Pro-Teacher, Pro-Reform

And we won’t get drawn into making a false choice between being pro-reform or pro-teacher.  I’ve said this before and I’ll say it again, I am both.  I’m pro-teacher, as long as that doesn’t mean defending the status quo, and I’m pro-reform, as long as that isn’t simply an excuse to bash teachers.
Connecticut Gov. Dannel Malloy, 2012 State of the State Address

One thought on “Pro-Teacher, Pro-Reform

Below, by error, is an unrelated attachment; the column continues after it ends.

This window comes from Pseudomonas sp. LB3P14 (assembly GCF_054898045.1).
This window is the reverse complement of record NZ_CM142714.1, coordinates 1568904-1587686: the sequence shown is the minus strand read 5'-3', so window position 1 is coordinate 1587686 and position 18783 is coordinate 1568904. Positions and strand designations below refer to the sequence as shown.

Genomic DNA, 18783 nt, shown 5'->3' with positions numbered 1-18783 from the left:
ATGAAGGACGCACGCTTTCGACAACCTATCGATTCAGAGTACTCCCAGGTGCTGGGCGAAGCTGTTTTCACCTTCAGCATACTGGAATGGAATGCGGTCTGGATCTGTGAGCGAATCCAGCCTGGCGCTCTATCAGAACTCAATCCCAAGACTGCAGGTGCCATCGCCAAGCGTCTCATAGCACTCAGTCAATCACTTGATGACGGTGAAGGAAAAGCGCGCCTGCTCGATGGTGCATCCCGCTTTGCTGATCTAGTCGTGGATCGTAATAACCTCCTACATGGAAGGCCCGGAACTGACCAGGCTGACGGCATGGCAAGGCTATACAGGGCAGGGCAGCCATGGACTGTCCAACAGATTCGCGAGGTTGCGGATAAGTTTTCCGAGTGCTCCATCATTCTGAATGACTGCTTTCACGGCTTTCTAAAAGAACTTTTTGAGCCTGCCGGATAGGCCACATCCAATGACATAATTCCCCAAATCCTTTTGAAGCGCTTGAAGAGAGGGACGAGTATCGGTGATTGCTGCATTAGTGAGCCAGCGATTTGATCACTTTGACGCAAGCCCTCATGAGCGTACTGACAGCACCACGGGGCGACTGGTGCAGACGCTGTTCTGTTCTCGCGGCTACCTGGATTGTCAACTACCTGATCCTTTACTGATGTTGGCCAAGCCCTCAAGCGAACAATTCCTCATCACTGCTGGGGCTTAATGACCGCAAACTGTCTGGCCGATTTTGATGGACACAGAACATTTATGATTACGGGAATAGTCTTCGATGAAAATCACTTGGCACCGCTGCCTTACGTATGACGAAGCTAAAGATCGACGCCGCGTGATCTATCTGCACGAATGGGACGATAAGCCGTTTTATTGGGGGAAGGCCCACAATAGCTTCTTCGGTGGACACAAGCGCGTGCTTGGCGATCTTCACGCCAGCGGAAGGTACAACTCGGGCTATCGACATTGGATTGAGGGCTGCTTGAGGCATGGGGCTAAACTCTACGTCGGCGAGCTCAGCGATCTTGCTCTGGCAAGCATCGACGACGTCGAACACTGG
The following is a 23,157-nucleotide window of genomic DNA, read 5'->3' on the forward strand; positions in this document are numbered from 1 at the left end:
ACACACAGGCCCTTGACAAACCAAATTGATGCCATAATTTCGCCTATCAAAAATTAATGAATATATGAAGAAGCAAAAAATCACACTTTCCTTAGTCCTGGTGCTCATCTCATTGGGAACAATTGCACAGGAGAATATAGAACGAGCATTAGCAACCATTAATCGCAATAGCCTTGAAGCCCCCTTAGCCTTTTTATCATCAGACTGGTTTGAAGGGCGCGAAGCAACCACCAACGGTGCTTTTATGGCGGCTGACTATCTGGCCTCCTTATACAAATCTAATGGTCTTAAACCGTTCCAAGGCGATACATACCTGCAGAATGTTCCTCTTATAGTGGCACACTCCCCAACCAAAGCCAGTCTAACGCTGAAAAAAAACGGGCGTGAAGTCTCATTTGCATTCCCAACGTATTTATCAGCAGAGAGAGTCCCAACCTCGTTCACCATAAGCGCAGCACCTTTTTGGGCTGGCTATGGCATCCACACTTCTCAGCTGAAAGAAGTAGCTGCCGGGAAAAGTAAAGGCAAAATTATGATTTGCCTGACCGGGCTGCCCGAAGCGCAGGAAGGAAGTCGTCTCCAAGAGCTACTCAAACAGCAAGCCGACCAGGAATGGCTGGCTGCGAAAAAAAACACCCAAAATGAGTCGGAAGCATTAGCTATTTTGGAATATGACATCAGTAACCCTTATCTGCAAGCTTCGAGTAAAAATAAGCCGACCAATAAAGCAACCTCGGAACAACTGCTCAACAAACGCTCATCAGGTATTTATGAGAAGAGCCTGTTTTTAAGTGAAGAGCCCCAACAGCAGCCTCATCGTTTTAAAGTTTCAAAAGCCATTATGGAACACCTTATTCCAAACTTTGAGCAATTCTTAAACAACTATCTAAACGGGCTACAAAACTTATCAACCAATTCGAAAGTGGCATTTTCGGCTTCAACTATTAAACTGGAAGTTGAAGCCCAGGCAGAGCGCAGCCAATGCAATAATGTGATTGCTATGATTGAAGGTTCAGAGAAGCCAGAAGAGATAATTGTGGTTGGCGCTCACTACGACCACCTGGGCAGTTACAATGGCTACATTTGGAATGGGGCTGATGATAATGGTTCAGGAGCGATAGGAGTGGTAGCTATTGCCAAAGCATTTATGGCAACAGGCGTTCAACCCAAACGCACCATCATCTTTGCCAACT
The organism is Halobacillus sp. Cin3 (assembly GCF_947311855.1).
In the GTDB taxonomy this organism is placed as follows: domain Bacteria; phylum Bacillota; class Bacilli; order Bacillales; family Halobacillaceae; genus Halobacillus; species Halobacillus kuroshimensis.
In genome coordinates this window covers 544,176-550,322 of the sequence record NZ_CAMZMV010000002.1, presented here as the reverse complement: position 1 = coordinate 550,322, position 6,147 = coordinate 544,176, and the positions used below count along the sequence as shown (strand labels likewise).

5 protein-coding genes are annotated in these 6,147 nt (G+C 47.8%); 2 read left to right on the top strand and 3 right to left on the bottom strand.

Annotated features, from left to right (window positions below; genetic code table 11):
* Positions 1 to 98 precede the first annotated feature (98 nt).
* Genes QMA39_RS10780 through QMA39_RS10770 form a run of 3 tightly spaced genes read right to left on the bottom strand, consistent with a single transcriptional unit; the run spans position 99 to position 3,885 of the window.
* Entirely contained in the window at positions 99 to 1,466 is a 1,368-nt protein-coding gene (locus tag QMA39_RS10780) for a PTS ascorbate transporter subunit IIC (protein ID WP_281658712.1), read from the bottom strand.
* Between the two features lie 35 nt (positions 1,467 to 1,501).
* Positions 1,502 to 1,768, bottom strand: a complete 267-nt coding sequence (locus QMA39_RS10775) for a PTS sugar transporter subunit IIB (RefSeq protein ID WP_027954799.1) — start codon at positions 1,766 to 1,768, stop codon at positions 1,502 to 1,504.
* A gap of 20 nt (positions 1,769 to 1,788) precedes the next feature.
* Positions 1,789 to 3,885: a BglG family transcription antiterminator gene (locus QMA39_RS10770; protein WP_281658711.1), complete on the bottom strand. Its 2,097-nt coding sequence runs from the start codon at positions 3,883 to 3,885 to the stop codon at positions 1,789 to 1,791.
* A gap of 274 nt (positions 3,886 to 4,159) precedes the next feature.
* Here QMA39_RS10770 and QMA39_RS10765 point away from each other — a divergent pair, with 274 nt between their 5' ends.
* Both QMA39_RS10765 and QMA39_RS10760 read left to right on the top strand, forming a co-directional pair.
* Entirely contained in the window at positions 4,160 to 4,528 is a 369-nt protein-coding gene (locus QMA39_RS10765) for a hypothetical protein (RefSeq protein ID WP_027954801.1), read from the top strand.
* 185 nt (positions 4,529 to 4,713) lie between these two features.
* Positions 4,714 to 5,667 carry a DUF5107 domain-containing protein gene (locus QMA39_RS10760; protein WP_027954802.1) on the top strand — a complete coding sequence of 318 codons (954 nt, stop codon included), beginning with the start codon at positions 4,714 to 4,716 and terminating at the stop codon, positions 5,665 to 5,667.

1. There seems to be something wrong with your captha code, so I’m posting this here.”If done correctly, efforts such as tenure reform can …”Using value added models that cannot adequately account for circumstances beyond teachers control are, by defintion, the opposite of doing it correctly.Fundamentally, tenure is due process, and fundamentally, due process is signing the paperwork with an affirmation the the information it includes is not false. By definition, no such signiture can be attached to claims that a teacher’s failure to meet the growth target was due to his ineffectiveness, and not the school’s or the system’s policies. The most dysfunctional of those policies are direct results of the disrepect dumped on educators. Would you support “reforms” that would destroy the careers of doctors BEFORE they were tested?”We need to trust all …” No, we need for educators to have the same rights as others enjoy in a constitutional democracy. Constitutional democracies are based on checks and balances, because “power corrupts …” We can’t build respect for educators by implementing collective punishment. We can’t build respect for educators by incentivizing rote instruction and test prep.If you were an inner city teacher, you would have seen why NCLB-type accountability has encouraged more educational malpractice and driving down teacher quality. You’d see how “teacher quality” reforms are NCLB on steroids and will drive self-respecting educators from the inner city. Since you haven’t taught in the ‘hood, what is your best estimate of how often and why it is commone for twenty, forty, sixty or more absences to be dropped and for “credit recovery” to be used to pass on students? When, as in many (most?) urban districts, those practices are ubiquitious, how are the teachers in schools where students attend class half as much as those in effective schools supposed to meet their growth targets? In schools where students always bury one or more of their classmates, and bury significant numbers of relatives (especially the grandparent who raised them) we should show respect for teachers by firing them for not meeting growth targets? So, when our school had five funerals in one year, we should have destroyed the careers of the teachers? Are you saying that we can upgrade the profession by telling new hires that they will not have too great of a chance of being fired due to mathmatical chance, until the next gang war hits?I have studied every major value-added report. Can you cite one piece of evidence in them that will address my complaints? If not, or if you don’t have enough concrete knowledge of the conditions in the inner city to answer, why move ahead on those theories? Can you articulate a scenario where value-added for evaluations, in the hands of managment alone, does not encourage an exodus of teaching talent from the schools were it is far, far harder to meet growth targets?

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